In comedy, they say that everything is down to timing.

This is also true of the music business and had Italian manufacturer, GEM, released this product a few years earlier, it is likely that it would be regarded as a market leader... a classic even!

As it is, the GEM S2 was largely perceived by most as just another 'wannabe' music workstation keyboard that was simply cobbled together to go head-to-head with the competition of the time.

Which is is a shame because the S2 was (is) a very capable synth, workstation and keyboard.

With each voice having two oscillators (each one accessing hundreds of multi-sampled waveforms), two filters, several multi-stage envelopes, an LFO and a lot more besides, this was actually quite a serious synth. In keeping with its workstation status, it also had a 250,000 event sequencer and dual multi-effects - it also had one of the best, most comprehensively programmable keyboards available in a product of this nature making it an ideal master keyboard with functionality that rivalled (or even exceeded!) many dedicated master keyboards. It was also possible to load Akai S1000 samples (via the separate - and optional - Sample Translator software) from the floppy disk drive into its modest (2Mb) complement of on-board RAM to integrate in the factory sample set.

The S2 also had eight dedicated sliders which could be used to set volume, attack, release, filter 1, filter 2 and pan position making the S2 ideal for quick tweaking live or in the studio. Uniquely, however, in the special 'organ' mode, these same sliders could also be used as drawbars.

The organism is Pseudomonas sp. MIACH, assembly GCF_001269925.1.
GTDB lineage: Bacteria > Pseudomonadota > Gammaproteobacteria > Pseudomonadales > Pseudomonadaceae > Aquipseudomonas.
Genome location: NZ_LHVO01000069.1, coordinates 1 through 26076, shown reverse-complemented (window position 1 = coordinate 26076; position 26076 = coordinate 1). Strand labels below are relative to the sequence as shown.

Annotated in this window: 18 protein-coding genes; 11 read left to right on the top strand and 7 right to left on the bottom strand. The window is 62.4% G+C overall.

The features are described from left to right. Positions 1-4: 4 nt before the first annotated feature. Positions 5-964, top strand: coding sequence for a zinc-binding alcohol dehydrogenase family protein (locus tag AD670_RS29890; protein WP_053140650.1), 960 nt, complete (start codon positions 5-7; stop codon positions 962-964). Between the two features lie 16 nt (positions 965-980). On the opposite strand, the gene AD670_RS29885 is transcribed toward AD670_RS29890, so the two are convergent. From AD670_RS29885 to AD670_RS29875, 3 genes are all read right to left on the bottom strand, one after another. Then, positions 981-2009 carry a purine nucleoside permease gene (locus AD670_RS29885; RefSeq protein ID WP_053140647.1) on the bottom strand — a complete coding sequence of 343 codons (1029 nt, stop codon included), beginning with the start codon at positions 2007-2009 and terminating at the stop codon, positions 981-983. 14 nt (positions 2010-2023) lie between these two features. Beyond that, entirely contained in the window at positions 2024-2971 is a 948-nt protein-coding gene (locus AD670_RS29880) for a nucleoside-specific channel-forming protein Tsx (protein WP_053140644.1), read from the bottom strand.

GEM also made the S3 which had a 76-note keyboard.

The S2 and S3 weren't successful for this Italian company. Perhaps it was the name - GEM's background in the home organ and home keyboard market was maybe a bit off-putting to pro musos. Or perhaps it was the stranglehold that market leaders such as Korg had on the world's workstation market at the time. Maybe it was price (though the S2 and S3 compared favourably with the competion). Perhaps it was the somewhat limited 16/32 voice polyphony (16-voice in 'dual oscillator' mode, 32 voices when only one oscillator was used). It was more than likely a combination of all these factors that contributed to these keyboards' downfall - just another workstation product from a relatively unknown company that didn't really offer anything significantly new and which wasn't significantly cheaper than the leading manufacturers' products.

It certainly wasn't the sounds that let the S2/3 down. Although I only had a cursory play with one at a trade show, what I heard was very impressive and if you seek out any info about these keyboards on the net, you'll find users and reviewers almost unanimously eulogising about the quality and clarity of the sounds.

You can decide for yourself with these sounds that have been very kindly donated by my good friend Louis van Dompselaar from his own S2 - if big, dramatic sci-fi padscapes are what you want, look no further!


GEM have now largely retreated from the professional synth/workstation market, concentrating instead on home keyboards, a market where they are much more comfortable and successful.

However, well worth a mention is GEM's only current 'professional' keyboard: the truly magnificent ProMega 3 performance keyboard.

Offering 320-voice (!!!) polyphony and a stunning range of sounds that are played from an 88-note piano-action weighted keyboard, this thing is a performer's dream.

It has what appears to be possibly the finest collection of stunningly authentic acoustic piano sounds available on any keyboard or digital piano today along with a variety of electric pianos and clavinets (including Stevie Wonder's own Rhodes and D6 apparently!). It also has a wide range of strings, brass, electric and church organs, pads, basses and more - there are even Mellotron strings and choir samples in there!

The ProMega 3 also features instrument modelling, sympathetic resonance modelling and many more cutting edge features besides. Furthermore, its user interface is simplicity itself with LED-collared encoders and motorised faders. Find out more at: